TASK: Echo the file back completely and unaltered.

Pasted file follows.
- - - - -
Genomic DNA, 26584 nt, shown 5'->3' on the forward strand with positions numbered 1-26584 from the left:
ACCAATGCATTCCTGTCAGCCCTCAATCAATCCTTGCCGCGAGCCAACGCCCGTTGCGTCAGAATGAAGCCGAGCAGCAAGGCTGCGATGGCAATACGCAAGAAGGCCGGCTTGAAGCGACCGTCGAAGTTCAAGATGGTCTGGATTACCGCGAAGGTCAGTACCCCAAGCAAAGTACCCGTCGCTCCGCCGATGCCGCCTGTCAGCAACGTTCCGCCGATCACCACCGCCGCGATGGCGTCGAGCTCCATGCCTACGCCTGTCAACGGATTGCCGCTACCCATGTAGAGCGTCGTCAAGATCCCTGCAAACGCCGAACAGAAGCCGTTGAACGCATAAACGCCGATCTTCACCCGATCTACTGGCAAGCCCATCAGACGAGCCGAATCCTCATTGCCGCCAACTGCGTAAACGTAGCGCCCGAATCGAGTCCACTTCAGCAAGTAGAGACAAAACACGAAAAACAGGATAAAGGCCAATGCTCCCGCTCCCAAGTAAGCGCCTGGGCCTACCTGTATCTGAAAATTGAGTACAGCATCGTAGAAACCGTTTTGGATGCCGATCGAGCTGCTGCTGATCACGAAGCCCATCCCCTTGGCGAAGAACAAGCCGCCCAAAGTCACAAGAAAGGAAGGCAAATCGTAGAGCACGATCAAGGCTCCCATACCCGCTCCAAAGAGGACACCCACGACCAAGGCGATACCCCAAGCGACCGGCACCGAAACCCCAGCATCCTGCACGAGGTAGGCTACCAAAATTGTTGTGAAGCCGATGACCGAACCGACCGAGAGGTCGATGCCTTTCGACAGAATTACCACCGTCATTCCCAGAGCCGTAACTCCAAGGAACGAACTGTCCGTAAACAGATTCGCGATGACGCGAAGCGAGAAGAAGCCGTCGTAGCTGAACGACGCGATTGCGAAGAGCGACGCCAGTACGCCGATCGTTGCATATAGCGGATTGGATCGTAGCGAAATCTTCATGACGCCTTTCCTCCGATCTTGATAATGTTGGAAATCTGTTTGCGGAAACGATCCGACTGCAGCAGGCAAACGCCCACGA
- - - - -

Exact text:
Genomic DNA, 26584 nt, shown 5'->3' on the forward strand with positions numbered 1-26584 from the left:
ACCAATGCATTCCTGTCAGCCCTCAATCAATCCTTGCCGCGAGCCAACGCCCGTTGCGTCAGAATGAAGCCGAGCAGCAAGGCTGCGATGGCAATACGCAAGAAGGCCGGCTTGAAGCGACCGTCGAAGTTCAAGATGGTCTGGATTACCGCGAAGGTCAGTACCCCAAGCAAAGTACCCGTCGCTCCGCCGATGCCGCCTGTCAGCAACGTTCCGCCGATCACCACCGCCGCGATGGCGTCGAGCTCCATGCCTACGCCTGTCAACGGATTGCCGCTACCCATGTAGAGCGTCGTCAAGATCCCTGCAAACGCCGAACAGAAGCCGTTGAACGCATAAACGCCGATCTTCACCCGATCTACTGGCAAGCCCATCAGACGAGCCGAATCCTCATTGCCGCCAACTGCGTAAACGTAGCGCCCGAATCGAGTCCACTTCAGCAAGTAGAGACAAAACACGAAAAACAGGATAAAGGCCAATGCTCCCGCTCCCAAGTAAGCGCCTGGGCCTACCTGTATCTGAAAATTGAGTACAGCATCGTAGAAACCGTTTTGGATGCCGATCGAGCTGCTGCTGATCACGAAGCCCATCCCCTTGGCGAAGAACAAGCCGCCCAAAGTCACAAGAAAGGAAGGCAAATCGTAGAGCACGATCAAGGCTCCCATACCCGCTCCAAAGAGGACACCCACGACCAAGGCGATACCCCAAGCGACCGGCACCGAAACCCCAGCATCCTGCACGAGGTAGGCTACCAAAATTGTTGTGAAGCCGATGACCGAACCGACCGAGAGGTCGATGCCTTTCGACAGAATTACCACCGTCATTCCCAGAGCCGTAACTCCAAGGAACGAACTGTCCGTAAACAGATTCGCGATGACGCGAAGCGAGAAGAAGCCGTCGTAGCTGAACGACGCGATTGCGAAGAGCGACGCCAGTACGCCGATCGTTGCATATAGCGGATTGGATCGTAGCGAAATCTTCATGACGCCTTTCCTCCGATCTTGATAATGTTGGAAATCTGTTTGCGGAAACGATCCGACTGCAGCAGGCAAACGCCCACGA